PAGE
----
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    The Pentax 67 can be awkward to hold. So too, can the Hassy 500, being square, as opposed to rectangular for the 67, a "35mm on steroids". The formats are also different: square vs rectangular. What do you like, and how has this been proven in the past? If you go for the 6x6, will you get bored of the format? With 6x7, you can crop any which way you can, it being termed the "ideal format". I sometimes crop square from 6x7. Lots of flexibility. Weight too is something to watch. A 165mm lens on a 67 body is quite a handful, begging for a tripod. In terms of variety, both types of camera are plentiful on the second hand market, but care needs to be exercised in assessing reliability into the future: all bodies are now getting on, especially the 67.
    .::Gary Rowan Higgins

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    a thousand hours of therapy.


    "It is horrifying that we have to fight our own government
    to save the environment."
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  8. #8
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    I cut my teeth on the 35mm SLR. I have both, and find the Pentax 67 a little more natural. The controls seem a little more natural to my fingers.

    Of the two, I would rate the Hasselblad as the more flexible of the two. I would not dismiss backs and the WLF so quickly. Preloaded backs are quite handy if you are out shooting for the day. Much, much quicker than inserting a new roll. The WLF is great for angles other than the standard eye level image. Great for over the head shots in crowds too.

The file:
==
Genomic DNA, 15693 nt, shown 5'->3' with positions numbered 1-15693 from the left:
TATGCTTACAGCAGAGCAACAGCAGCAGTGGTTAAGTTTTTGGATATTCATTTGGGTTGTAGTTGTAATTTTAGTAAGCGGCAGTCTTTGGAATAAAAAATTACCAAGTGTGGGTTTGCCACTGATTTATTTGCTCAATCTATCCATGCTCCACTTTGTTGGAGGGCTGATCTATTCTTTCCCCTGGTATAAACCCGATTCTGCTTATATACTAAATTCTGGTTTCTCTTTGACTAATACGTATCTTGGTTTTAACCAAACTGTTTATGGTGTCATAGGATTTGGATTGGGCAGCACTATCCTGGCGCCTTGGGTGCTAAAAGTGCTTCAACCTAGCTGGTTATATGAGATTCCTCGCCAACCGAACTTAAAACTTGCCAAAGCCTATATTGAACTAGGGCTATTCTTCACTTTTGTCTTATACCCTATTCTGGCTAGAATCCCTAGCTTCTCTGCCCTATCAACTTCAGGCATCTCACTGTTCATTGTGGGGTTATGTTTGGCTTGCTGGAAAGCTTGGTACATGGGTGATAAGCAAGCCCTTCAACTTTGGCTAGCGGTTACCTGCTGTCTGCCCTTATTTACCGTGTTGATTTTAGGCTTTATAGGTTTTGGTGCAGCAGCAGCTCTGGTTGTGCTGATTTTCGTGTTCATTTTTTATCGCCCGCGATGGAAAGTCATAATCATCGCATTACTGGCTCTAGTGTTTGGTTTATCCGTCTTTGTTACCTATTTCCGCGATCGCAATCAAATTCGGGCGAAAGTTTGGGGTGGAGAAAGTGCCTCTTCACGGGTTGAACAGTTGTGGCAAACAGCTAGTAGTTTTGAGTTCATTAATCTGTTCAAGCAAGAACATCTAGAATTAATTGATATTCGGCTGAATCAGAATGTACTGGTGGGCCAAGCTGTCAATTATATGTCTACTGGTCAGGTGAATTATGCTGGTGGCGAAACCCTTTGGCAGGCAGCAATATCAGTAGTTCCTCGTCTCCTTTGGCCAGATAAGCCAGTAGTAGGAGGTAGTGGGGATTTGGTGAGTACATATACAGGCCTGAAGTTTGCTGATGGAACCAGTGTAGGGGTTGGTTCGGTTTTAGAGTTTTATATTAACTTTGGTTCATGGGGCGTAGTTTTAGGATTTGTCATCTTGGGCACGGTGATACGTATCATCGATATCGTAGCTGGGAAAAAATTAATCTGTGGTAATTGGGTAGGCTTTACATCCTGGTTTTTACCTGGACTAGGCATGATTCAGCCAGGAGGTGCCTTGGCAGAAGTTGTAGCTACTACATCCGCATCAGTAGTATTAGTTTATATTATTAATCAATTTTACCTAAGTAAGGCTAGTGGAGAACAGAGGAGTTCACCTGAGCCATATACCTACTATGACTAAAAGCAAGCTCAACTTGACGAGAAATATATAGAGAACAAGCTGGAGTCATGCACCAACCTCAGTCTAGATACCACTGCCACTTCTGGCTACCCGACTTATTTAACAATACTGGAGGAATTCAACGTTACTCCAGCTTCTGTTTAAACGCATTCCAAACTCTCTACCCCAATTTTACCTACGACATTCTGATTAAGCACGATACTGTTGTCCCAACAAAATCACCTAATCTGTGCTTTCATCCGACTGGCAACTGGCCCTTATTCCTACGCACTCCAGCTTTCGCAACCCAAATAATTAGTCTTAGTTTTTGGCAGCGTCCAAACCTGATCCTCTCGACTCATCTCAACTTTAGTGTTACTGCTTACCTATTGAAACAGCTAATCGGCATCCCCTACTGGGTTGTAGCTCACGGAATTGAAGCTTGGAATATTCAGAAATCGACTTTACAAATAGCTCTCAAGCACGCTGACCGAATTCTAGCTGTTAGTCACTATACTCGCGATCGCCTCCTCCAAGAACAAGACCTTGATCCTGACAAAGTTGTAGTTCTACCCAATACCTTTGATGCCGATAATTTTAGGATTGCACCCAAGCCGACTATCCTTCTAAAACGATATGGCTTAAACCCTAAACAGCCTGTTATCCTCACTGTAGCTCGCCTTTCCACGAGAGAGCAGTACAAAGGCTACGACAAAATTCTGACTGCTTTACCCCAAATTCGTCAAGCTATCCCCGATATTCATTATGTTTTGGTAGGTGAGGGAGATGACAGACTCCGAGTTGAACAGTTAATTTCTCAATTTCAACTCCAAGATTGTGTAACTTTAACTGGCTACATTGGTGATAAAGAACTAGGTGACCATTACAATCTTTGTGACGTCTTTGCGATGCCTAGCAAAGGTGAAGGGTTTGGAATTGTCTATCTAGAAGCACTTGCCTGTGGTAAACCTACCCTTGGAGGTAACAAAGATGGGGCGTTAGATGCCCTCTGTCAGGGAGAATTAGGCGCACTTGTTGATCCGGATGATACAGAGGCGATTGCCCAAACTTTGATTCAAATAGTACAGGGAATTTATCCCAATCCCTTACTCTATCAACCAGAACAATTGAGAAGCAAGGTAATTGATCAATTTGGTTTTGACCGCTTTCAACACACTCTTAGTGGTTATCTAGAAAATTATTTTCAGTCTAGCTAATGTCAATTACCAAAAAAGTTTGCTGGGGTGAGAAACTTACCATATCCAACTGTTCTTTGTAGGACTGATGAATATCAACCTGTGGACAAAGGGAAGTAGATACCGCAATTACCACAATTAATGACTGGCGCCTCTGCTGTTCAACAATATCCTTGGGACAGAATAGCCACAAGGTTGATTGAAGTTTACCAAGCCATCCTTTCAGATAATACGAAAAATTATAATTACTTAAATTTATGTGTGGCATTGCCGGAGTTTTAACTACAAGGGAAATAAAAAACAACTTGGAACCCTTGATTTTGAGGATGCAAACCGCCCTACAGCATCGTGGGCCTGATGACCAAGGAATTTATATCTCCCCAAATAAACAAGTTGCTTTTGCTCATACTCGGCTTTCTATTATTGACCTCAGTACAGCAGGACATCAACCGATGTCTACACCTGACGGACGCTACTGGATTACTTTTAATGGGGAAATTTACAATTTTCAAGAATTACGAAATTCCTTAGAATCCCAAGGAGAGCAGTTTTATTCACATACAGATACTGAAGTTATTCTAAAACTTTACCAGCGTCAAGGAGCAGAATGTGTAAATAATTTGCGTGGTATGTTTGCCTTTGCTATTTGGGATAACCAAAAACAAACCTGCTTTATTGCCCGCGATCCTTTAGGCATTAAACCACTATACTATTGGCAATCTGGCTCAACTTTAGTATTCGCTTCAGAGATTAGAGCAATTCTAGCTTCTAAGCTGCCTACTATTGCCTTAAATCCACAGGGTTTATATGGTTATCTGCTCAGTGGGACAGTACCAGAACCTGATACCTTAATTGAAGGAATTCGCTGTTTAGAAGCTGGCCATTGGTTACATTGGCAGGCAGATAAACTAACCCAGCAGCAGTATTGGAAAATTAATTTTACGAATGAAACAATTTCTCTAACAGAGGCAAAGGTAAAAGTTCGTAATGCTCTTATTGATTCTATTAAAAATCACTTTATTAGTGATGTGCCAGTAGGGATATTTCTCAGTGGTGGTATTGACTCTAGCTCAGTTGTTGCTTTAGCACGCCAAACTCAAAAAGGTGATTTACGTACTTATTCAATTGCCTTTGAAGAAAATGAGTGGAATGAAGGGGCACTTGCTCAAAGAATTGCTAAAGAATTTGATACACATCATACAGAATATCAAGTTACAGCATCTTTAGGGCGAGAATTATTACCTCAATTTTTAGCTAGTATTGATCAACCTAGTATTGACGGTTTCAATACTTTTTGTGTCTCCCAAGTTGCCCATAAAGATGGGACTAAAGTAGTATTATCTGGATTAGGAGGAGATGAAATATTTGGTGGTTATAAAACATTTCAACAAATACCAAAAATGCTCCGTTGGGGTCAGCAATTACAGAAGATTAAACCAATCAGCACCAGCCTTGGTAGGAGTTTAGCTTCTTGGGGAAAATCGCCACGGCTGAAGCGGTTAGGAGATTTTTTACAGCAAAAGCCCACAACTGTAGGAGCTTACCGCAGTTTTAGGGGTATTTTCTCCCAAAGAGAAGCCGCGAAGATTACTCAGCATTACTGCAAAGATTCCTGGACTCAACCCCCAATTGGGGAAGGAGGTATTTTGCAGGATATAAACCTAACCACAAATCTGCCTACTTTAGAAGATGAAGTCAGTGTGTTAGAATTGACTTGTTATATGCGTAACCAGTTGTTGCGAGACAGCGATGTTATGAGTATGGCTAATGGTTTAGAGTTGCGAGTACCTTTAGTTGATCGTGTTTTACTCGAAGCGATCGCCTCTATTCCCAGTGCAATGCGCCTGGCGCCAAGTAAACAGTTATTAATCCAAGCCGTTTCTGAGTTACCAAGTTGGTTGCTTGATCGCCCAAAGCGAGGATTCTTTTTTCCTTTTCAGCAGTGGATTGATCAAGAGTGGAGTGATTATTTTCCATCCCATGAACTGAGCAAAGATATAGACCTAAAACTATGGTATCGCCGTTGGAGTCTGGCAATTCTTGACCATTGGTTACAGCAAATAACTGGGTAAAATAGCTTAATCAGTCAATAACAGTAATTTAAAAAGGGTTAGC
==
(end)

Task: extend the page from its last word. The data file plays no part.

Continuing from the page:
9. #9
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    I don't think the Pentax 67 is awkward at all to hold at eye level. Heavy with a 105/2.4, to be sure...but not awkward. I have large hands, so it fits me more like a 35mm fits most average sized hands.

    Just picked up a Hassy and it's alright. I haven't warmed to it like I did the Pentax, which happened almost instantly. Shutter isn't loud enough, at least that's my first guess at what is wrong.

  10. #10

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    I shoot a Hasselblad 500cm mostly with the waist level finder. I do have a non metered prism finder that I use when shooting flash. It works great with my flash bracket but I feel it would be awkward using the eye level finder without the bracket.

    A good friend of mine owns the Pentax and really likes it for landscapes but he always shoots it on a tripod. I have handled it a few times and it's just not for me. If you can get a chance to handle one before buying it would be a good idea. Of course that advice goes for the Hasselblad and any other camera too. If you buy right you can always resell and get most of your money back. I've done this before and considered the little money I lost as a cheap rental fee.

    I use my Hasselblad for a walk around camera but I like the waist level finder. If I wanted to shoot at eye level I would seriously look at the Fujifilm GF670 folding range finder. It shoots your choice of 6x6 or 6x7. Of course it is not an SLR and it's 80mm lenses maximum aperture is 3.5.